Why Your Glassdoor Score is So Important

Accountability Management Organizational culture

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Story: Salesforce.com is flying high at the moment. It’s not intentionally in the award winning business, but it is cleaning up on “trophies” in a variety of prestigious and significant categories. The widely respected Great Place to Work organization has selected Salesforce as THE best place to work in both Canada and the U.S. They are also recognized as the most innovative organization in the world, which is impressive when competing against Apple, Google, Amazon, etc. At the GPTW conference in Toronto last week, a Salesforce executive, during her compelling presentation, pointed out that their research on employee retention was quite straightforward. They lost top talent to companies that had a higher Glassdoor score, and successfully recruited top talent from companies that had a score worse score than theirs. It is that clear and simple. Salesforce’s current Glassdoor score is 4.3 and Marc Benioff, the CEO, has a 97 percent approval rating. For most of the last six years, ATB Financial’s Glassdoor rating was 4.4, and CEO Dave Mowat had an amazing 99 percent approval. Last year, GPTW picked ATB as the No. 2 company to work for in Canada.

Key Point: If it can be rated, it will be rated. If it can be posted, it will be posted. To the extent one believes this premise to be true, what’s rated and posted on Glassdoor should matter greatly to leaders. According to its website, Glassdoor’s mission is: To help people everywhere find jobs and companies they love, through the power of transparency. The company’s numbers from Q1 2017, show 41 million unique users and 5,800 paying employer clients/partners. The average company rating is 3.3, on a five-point scale where 1.0 is very dissatisfied; 72 percent of employees rate their job/company “ok,” and the average CEO approval rating is 67 percent.

Glassdoor holds a growing database of millions of company reviews, CEO approval ratings, salary reports, interview reviews and questions, benefits reviews, office photos and more. Most of this information is shared by those who know a company best — the employees. Add to that millions of the latest jobs — the site allows you to see which employers are hiring, what it’s really like to work or interview there according to employees, and how much you could earn. According to the website, what differentiates Glassdoor from other recruiting channels is the quality candidates and the company’s influence on candidates’ decisions as they research jobs and companies.

Glassdoor’s transparency and integrity is vital, and has to be above being manipulated by trolls, bots, etc., where it might be gamed or faked. From my understanding, they have done a great job in this regard. While smart companies work at proactively encouraging favorable reviews, and are able to respond to negative comments, Glassdoor’s ratings and results are very real and demand serious attention. Would you work for a company that was more or less than___? What’s your minimum number?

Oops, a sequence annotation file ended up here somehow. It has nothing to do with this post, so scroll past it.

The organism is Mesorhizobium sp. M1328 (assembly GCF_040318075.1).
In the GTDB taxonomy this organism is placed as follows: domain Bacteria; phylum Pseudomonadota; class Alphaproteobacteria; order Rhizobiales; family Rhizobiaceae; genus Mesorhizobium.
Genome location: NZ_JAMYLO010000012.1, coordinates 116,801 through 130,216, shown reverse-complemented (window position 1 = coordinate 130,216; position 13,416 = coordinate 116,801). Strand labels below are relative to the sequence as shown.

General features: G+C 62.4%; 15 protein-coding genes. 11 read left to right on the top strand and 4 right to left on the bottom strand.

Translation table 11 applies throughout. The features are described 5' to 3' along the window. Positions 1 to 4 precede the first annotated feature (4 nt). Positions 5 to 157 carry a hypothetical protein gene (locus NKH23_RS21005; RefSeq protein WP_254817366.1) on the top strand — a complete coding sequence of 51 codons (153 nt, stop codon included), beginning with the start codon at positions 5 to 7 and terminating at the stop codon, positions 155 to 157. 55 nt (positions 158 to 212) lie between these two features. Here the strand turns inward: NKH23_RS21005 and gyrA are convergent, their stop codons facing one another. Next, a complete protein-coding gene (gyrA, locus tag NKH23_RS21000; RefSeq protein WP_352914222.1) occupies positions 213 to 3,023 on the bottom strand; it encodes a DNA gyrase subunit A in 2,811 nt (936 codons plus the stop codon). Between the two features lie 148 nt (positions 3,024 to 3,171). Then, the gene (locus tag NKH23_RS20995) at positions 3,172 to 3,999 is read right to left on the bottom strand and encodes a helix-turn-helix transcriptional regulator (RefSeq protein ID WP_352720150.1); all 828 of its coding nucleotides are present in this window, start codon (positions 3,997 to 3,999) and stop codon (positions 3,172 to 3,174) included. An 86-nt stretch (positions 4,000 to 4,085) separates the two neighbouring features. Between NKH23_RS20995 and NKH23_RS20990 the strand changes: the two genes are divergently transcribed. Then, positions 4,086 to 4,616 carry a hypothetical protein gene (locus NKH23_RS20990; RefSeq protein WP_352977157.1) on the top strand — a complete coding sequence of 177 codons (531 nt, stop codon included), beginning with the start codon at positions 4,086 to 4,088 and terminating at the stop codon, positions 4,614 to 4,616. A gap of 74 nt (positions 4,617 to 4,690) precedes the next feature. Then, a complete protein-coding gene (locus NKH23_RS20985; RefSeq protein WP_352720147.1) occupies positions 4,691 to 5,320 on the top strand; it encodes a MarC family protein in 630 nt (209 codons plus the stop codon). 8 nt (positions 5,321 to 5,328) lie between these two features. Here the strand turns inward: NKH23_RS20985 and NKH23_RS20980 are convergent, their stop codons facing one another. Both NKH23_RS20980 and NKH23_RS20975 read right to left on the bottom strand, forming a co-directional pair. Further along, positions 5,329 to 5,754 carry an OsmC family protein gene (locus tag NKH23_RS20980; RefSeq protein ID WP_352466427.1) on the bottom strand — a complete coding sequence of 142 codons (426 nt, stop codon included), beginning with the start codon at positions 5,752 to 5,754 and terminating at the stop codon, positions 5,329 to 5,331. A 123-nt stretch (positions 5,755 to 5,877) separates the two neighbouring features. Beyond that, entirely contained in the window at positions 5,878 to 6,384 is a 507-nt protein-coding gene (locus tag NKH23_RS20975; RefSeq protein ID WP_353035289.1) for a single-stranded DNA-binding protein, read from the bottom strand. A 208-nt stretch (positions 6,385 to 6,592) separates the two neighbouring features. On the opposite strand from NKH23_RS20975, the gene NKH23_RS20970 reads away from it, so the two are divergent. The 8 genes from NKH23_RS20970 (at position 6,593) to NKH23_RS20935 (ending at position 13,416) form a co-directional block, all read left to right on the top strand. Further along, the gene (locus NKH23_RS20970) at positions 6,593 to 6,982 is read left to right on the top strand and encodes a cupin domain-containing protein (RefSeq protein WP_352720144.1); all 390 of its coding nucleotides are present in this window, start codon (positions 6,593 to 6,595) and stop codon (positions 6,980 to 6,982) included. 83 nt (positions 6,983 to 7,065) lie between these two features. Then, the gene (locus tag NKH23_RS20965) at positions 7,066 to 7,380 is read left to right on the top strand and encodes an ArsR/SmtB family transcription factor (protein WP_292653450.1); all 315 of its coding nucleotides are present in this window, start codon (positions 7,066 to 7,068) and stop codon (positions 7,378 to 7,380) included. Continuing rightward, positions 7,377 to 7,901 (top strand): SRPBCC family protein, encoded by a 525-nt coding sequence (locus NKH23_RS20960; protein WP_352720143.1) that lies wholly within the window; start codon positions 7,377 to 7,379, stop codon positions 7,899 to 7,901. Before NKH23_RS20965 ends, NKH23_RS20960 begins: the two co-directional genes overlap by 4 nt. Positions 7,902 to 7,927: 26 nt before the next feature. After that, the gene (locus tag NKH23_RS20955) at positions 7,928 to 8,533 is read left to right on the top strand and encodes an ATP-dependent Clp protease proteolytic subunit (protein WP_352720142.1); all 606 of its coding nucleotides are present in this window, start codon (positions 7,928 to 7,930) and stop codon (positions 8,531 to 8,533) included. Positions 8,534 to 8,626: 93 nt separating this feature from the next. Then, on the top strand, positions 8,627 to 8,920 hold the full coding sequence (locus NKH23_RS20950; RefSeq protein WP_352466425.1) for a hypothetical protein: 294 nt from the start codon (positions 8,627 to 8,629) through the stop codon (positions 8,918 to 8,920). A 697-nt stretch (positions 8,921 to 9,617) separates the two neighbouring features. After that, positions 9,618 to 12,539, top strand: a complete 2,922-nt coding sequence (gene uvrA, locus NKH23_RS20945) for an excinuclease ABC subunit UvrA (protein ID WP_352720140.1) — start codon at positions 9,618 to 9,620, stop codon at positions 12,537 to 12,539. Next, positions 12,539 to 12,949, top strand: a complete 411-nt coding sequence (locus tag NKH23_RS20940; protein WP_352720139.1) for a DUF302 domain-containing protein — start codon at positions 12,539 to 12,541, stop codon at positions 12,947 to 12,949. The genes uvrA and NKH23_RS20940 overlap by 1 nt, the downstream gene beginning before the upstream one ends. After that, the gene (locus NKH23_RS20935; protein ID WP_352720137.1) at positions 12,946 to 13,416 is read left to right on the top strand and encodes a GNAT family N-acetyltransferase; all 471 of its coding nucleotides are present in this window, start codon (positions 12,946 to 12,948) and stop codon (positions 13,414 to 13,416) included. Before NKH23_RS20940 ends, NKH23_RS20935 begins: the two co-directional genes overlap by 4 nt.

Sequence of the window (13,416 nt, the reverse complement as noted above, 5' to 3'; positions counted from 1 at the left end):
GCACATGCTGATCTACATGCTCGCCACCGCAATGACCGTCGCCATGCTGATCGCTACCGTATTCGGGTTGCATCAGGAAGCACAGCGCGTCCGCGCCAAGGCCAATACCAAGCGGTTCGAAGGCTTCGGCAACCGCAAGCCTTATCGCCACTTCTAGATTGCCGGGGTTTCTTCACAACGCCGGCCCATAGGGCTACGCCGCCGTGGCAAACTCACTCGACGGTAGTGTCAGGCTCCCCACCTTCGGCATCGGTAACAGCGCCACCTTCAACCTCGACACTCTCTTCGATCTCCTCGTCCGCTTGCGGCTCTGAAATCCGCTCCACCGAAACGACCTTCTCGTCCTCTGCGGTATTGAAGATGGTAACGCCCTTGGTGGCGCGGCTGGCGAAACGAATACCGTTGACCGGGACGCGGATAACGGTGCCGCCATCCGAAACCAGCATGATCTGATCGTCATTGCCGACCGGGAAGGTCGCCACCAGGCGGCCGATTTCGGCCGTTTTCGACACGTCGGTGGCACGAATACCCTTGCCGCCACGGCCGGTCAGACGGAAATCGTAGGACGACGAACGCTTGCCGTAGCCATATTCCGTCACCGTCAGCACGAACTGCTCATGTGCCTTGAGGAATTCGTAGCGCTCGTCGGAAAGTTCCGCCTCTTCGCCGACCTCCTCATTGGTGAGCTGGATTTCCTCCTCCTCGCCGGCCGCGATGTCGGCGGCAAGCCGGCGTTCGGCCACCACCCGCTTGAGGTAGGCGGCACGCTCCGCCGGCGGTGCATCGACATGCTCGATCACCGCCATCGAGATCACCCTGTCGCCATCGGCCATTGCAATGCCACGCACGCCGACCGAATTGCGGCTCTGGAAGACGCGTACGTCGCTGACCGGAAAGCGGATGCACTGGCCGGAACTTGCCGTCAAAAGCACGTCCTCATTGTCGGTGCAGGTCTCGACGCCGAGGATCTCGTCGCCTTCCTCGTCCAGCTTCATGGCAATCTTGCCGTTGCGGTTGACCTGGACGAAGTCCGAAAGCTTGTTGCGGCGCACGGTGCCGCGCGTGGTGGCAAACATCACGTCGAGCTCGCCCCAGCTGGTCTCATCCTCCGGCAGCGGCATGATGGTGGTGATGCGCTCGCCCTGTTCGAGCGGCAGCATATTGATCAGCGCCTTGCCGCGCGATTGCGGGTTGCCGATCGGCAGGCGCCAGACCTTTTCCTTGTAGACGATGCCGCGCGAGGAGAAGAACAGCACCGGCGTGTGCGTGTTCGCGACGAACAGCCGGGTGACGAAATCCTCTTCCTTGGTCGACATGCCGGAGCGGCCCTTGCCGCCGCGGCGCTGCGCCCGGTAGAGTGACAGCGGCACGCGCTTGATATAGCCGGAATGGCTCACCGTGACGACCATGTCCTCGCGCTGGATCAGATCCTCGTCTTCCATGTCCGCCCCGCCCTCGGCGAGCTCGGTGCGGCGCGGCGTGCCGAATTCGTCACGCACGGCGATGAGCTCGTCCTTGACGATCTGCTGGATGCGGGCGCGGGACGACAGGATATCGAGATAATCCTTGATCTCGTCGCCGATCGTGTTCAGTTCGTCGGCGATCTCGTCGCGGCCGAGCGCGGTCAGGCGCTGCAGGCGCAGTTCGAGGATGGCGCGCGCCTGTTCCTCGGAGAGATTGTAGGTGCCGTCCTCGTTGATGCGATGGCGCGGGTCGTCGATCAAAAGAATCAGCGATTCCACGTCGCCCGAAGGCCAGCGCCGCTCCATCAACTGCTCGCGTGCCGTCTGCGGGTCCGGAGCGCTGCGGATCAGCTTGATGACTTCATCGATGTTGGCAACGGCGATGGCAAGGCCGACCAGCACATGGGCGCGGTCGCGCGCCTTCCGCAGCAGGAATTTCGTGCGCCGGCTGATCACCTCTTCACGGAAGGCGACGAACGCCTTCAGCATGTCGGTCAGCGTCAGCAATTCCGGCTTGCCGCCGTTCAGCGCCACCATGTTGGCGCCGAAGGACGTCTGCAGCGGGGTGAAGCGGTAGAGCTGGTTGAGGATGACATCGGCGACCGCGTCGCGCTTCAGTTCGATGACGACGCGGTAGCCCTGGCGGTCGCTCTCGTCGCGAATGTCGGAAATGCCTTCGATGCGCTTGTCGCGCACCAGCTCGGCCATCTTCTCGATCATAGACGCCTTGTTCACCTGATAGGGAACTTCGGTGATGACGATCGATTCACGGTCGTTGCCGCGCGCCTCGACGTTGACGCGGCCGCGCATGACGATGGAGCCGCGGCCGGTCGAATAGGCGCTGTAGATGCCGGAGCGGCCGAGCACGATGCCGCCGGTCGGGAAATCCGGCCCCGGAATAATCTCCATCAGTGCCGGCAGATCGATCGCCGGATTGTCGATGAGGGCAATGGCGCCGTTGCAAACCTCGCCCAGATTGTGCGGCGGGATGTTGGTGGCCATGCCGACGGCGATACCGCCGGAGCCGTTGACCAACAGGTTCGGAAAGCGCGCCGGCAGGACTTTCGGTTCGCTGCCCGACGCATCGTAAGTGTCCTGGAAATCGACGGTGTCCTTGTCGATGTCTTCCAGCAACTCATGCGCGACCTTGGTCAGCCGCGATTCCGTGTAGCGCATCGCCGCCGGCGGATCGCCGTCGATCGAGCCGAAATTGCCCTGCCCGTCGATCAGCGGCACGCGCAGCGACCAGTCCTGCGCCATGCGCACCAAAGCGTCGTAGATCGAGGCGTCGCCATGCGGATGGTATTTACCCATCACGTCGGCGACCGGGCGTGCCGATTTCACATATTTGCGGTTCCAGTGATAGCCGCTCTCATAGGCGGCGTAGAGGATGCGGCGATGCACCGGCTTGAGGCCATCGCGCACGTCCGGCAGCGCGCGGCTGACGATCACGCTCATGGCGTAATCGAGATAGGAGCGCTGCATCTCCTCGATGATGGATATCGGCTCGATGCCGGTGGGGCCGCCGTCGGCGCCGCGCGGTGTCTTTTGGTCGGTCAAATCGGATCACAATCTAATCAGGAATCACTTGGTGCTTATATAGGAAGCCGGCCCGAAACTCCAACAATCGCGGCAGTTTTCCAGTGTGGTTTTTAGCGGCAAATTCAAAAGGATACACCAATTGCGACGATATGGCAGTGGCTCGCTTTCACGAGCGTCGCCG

Personal Leadership Moves:

  1. Be aware of your company’s Glassdoor score.
  2. Read the rating/reviews, and have the leadership courage to non-defensively discuss both openly.
  3. Have a Glassdoor strategy. Not for the purpose of strategic trickery, but to really know and understand what current, past, and prospective employees are publicly declaring on this important platform. Then take action accordingly.

Aspiration: Higher than 4.5 on Glassdoor in Personal Leadership, 

– Lorne

One Millennial View: Glassdoor is definitely a useful window into what to expect from the company you might work for. I’ve been surprised to see some of the low, and high numbers from a variety of workplaces. Like with all social media, bots and trolls are likely involved, but if we Millennials are good at anything, it’s filtering through electronic nonsense.

– Garrett

Edited and published by Garrett Rubis.

 

FUD Yourself!

Abundance Authenticity Organizational culture

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Story: The picture of the guy I’m hanging with above is Michael Katchen, the co-founder and CEO of Wealthsimple. He is one of Canada’s scintillating young leaders: Top 40 under 40, MBA, McKinsey alum, instrumental leader at Ancestry.com, and now heading one of the hottest robo-financial advising firms in North America and the UK. He has done a lot to build a very modern company and culture. I heard him speak about Wealthsimple’s inspiring purpose and values at the Great Place to Work conference I had the honor of hosting in Toronto this week. He noted almost as a “throw away idea,” that once a week he has “FUD Day” for the entire company. What is FUD Day? And why does Michael do it?